To Western eyes, it was the new, democratic Russia. Boris Yeltsin, the man who had wrested the country from the grip of communism two years earlier, was facing what he described as an armed "mutiny" by communist holdovers in the country's elected parliament. So when Mr. Yeltsin sent troops and tanks to disperse the Supreme Soviet legislature and arrest its leaders, Western leaders cheered his actions.
But many Russians were appalled.
"When I heard [then US President Bill] Clinton describing Yeltsin's actions as 'a triumph for democracy,' I was horrified," says Viktor Kremeniuk, deputy director of the official Institute of USA-Canada Studies in Moscow. "The president shelled parliament, killed lawmakers, and destroyed the only elected branch of government capable of challenging him. That had nothing to do with democracy."
Such contradictory perceptions have been made abundantly clear following the death Monday of Yeltsin – a man who brought down the last Soviet leader, Mikhail Gorbachev, shaped an independent Russia, and handpicked former KGB agent Vladimir Putin, who has led the country into what many regard as a new era of autocracy. The reflections on Yeltsin's legacy that have poured in from around the world point to a collision of Western and Russian narratives over the place of all three leaders in history. And the most controversial figure is Boris Yeltsin.
"Fate gave him a tough time in which to govern, but history will be kind to him because he was courageous and steadfast on the big issues: peace, freedom, and progress," former US president Bill Clinton, who worked closely with President Yeltsin, said in a typically generous Western accolade to the man who broke the USSR, championed democratic values, and ushered the formerly isolated, state-run Russian economy into the global marketplace.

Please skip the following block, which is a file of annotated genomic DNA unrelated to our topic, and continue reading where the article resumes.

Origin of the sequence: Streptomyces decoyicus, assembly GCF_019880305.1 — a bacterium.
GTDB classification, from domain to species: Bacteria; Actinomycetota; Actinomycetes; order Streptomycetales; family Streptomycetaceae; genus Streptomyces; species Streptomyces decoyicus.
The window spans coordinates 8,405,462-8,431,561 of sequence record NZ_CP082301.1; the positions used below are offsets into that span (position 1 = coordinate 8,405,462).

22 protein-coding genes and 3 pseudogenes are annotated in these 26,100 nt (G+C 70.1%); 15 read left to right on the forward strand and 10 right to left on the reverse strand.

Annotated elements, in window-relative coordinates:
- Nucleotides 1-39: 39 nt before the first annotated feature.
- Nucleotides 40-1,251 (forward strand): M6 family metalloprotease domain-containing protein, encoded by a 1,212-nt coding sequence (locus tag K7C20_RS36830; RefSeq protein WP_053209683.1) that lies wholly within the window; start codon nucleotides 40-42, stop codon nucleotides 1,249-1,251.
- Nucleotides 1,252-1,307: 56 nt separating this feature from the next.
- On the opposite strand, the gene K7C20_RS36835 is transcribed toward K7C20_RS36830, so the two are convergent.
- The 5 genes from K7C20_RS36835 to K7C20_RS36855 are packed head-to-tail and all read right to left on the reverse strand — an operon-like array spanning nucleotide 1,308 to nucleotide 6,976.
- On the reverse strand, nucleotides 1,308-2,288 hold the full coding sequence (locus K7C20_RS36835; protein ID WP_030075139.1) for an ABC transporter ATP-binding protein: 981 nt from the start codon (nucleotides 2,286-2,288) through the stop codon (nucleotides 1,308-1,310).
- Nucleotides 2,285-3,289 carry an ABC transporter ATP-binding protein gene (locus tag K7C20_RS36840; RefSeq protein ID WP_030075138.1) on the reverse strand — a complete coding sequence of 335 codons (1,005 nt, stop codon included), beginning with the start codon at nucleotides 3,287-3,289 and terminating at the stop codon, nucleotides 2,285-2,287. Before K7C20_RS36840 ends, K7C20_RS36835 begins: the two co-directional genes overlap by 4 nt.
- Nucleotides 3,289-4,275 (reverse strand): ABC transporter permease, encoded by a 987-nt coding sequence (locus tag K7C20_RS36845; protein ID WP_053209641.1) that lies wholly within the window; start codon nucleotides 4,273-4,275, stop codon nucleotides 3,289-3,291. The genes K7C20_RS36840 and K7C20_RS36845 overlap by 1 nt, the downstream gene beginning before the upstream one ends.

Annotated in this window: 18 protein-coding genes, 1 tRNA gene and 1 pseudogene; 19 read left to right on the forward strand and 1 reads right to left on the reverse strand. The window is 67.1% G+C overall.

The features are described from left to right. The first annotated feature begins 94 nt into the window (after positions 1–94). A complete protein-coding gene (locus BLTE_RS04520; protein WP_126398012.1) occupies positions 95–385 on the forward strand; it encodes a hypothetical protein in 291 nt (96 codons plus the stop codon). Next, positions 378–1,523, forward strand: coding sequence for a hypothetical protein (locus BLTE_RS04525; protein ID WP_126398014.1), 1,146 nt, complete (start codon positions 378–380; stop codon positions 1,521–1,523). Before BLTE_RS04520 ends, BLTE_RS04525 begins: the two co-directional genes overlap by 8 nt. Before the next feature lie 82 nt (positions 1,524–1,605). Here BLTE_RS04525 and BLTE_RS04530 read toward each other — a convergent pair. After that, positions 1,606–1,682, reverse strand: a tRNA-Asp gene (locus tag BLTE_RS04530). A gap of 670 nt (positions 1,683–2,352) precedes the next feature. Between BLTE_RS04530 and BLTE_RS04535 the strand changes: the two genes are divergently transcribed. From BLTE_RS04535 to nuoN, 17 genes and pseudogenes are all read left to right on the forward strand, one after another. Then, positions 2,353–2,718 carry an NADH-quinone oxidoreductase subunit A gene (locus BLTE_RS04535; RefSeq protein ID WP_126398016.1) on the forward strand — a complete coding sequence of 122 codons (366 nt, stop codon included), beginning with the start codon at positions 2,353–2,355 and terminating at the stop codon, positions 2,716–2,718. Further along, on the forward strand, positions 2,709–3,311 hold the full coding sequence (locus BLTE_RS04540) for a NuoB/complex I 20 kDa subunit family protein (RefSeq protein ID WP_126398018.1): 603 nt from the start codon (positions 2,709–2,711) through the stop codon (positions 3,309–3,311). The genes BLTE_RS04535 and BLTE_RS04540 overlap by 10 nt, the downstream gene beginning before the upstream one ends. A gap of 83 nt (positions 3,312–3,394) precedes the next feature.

But, in Russia, even many of Yeltsin's former close allies temper their eulogies with references to his "serious errors," while much of the commentary has been sharply negative. During Yeltsin's nearly nine years in power, Russia's gross domestic product slumped by over 50 percent, millions of people lost their savings in repeated financial crises, and life expectancy plunged to third-world levels.
"Yeltsin inherited the Russian state in 1991, and left it in much worse shape than he found it," says Roy Medvedev, one of Russia's foremost historians, who has known all three leaders. "His legacy was mostly unhappy, and I don't think the Russian people will remember him with much warmth."
That disconnect between Russian and Western perceptions was present from the outset of Mr. Gorbachev's perestroika campaign to reform the USSR. Selected as Communist Party leader in 1985, Gorbachev launched sweeping measures to expand freedom of expression, release political prisoners, and slash the USSR's gargantuan military expenditures. Gorbachev's program initially seized the Soviet popular imagination, while it was greeted with skepticism in the West. Yet ultimately, even the quintessential US cold warrior Ronald Reagan, seemed convinced. Asked whether he still regarded the USSR to be an "evil empire" during a visit to Moscow in 1988, Mr Reagan replied: "No, I was talking about another time, another era."